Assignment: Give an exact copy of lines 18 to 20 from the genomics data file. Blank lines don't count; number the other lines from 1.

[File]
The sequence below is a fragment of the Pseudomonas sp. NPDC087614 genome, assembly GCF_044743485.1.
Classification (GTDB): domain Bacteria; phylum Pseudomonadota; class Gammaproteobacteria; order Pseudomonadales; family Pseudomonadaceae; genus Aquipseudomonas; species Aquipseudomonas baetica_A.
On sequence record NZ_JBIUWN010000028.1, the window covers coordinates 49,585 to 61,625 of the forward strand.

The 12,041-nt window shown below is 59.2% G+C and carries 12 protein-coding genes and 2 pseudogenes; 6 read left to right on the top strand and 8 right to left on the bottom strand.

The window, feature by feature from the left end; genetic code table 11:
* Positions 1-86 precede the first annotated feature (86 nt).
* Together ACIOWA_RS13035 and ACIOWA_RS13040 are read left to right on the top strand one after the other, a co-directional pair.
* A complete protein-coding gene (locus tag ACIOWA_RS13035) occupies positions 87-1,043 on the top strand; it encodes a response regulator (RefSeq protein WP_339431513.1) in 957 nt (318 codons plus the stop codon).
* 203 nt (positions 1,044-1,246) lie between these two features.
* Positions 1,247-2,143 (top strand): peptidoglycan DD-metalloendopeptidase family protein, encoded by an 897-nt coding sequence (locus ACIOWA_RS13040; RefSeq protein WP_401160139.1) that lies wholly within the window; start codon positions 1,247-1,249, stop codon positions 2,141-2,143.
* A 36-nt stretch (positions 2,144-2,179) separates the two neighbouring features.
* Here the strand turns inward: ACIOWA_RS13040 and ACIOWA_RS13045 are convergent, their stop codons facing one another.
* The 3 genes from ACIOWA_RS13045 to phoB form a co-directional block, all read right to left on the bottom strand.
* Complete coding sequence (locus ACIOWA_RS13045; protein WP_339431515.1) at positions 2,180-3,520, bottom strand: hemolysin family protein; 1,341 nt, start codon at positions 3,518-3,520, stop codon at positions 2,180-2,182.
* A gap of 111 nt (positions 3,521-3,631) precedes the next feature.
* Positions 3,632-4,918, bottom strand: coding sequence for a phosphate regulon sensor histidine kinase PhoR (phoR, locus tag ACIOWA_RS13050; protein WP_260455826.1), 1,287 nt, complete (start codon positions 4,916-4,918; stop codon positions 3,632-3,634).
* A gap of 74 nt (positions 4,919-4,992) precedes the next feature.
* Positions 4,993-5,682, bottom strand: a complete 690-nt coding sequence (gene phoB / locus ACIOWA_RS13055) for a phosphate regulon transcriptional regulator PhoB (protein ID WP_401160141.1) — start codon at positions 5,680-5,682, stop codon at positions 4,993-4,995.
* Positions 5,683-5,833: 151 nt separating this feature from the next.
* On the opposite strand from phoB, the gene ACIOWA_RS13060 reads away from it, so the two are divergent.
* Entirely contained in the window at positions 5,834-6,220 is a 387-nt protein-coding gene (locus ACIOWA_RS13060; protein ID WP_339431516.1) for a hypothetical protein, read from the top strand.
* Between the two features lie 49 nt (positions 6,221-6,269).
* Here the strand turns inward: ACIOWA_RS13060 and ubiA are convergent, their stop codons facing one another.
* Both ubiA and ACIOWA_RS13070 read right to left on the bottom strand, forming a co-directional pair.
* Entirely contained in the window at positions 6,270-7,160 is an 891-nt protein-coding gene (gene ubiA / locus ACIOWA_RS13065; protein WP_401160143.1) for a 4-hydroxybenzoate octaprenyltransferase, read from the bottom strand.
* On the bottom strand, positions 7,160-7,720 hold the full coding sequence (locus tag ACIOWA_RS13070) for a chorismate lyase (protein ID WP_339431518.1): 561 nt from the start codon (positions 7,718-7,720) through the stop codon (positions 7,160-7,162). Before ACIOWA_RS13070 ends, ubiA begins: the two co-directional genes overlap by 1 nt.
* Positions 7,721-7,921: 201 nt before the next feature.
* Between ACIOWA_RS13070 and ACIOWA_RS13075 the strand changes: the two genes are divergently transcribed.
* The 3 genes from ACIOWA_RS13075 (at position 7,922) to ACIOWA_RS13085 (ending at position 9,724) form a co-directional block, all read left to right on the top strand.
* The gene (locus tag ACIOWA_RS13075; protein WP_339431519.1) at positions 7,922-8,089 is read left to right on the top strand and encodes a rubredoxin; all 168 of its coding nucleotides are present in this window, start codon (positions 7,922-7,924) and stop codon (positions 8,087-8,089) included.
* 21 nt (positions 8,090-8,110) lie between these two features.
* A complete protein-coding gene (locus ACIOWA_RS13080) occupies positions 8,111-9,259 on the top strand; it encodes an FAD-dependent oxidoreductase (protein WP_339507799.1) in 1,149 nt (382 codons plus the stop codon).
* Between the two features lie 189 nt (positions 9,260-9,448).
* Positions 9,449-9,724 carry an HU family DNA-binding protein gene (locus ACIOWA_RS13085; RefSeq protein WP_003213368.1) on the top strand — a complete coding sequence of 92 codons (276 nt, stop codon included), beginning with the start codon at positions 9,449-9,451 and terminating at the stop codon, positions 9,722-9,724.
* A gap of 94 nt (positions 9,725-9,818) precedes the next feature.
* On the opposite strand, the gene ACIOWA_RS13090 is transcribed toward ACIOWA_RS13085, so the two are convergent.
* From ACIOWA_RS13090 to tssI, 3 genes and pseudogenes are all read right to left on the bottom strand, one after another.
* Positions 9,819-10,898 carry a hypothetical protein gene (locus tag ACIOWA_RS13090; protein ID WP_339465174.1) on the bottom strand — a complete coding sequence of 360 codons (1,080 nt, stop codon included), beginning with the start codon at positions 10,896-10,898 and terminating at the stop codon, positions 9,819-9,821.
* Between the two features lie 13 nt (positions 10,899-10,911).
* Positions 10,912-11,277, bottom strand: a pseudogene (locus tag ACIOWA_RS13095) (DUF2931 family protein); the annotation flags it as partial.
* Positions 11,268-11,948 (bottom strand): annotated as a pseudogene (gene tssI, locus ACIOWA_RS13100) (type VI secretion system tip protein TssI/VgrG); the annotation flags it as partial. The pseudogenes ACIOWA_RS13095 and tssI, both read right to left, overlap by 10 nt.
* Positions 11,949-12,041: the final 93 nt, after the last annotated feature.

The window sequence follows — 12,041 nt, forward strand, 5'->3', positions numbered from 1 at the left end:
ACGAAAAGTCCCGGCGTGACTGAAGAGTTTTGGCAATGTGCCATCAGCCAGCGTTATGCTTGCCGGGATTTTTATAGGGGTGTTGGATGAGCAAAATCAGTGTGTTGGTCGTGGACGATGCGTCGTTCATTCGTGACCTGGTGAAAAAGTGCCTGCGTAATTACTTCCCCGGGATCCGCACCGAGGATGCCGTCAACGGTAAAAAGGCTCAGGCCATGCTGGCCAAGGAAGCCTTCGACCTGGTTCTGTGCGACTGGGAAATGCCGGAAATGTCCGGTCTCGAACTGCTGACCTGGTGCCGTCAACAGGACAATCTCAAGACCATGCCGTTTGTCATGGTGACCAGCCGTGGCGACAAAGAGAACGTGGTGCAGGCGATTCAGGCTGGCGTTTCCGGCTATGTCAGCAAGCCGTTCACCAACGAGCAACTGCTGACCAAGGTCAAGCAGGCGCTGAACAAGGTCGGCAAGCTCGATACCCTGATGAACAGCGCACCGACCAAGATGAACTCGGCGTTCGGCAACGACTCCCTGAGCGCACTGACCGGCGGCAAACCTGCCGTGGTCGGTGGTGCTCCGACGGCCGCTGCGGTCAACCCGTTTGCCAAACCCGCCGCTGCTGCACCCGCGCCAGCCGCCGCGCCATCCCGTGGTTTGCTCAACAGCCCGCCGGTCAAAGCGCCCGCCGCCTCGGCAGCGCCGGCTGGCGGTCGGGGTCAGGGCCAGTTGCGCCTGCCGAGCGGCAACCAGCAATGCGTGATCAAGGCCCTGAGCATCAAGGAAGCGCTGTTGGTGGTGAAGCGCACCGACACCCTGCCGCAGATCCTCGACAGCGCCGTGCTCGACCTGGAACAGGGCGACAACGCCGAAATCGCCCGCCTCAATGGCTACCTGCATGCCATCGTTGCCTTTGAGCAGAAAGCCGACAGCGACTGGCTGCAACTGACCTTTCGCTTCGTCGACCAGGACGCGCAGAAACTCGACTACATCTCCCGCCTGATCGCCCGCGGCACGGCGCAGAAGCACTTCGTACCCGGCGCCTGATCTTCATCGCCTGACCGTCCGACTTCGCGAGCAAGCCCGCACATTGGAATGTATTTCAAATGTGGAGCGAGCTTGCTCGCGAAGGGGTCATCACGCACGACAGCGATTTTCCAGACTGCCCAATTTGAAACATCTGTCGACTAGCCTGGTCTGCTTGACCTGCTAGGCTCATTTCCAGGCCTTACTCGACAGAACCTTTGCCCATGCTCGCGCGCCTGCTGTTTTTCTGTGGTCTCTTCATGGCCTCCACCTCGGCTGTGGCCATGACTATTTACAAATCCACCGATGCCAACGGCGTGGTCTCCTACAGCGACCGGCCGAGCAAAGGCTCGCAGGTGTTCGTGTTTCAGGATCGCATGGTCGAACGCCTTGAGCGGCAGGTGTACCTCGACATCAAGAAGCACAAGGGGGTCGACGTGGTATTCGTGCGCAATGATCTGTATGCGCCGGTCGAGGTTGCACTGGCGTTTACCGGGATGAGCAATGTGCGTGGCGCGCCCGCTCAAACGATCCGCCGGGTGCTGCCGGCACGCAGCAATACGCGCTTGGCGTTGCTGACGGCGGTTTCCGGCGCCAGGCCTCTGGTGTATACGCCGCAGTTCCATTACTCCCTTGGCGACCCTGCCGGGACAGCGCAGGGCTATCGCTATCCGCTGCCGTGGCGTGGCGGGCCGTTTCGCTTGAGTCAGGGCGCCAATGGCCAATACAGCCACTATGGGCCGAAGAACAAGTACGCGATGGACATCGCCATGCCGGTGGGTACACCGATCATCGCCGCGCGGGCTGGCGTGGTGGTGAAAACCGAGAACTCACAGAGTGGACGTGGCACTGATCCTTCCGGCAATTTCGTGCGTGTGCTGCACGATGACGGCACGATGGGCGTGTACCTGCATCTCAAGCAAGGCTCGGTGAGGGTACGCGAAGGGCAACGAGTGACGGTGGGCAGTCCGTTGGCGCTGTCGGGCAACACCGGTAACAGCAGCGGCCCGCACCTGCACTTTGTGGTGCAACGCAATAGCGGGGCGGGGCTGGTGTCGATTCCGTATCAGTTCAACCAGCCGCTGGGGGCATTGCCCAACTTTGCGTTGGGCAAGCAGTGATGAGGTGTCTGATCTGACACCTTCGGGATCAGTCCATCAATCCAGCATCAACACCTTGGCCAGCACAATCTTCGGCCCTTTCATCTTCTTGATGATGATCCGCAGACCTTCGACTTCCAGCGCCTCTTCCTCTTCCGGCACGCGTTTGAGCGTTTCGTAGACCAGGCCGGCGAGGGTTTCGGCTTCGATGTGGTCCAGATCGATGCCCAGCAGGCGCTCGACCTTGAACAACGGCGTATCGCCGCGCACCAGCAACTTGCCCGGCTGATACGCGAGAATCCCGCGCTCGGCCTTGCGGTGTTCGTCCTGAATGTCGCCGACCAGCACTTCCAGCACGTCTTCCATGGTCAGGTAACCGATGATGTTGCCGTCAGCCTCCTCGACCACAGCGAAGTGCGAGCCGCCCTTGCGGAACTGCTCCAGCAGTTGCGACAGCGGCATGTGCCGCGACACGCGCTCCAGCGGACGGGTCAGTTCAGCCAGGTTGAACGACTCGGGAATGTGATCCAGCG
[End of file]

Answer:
* Positions 4,993-5,682, bottom strand: a complete 690-nt coding sequence (gene phoB / locus ACIOWA_RS13055) for a phosphate regulon transcriptional regulator PhoB (protein ID WP_401160141.1) — start codon at positions 5,680-5,682, stop codon at positions 4,993-4,995.
* Positions 5,683-5,833: 151 nt separating this feature from the next.
* On the opposite strand from phoB, the gene ACIOWA_RS13060 reads away from it, so the two are divergent.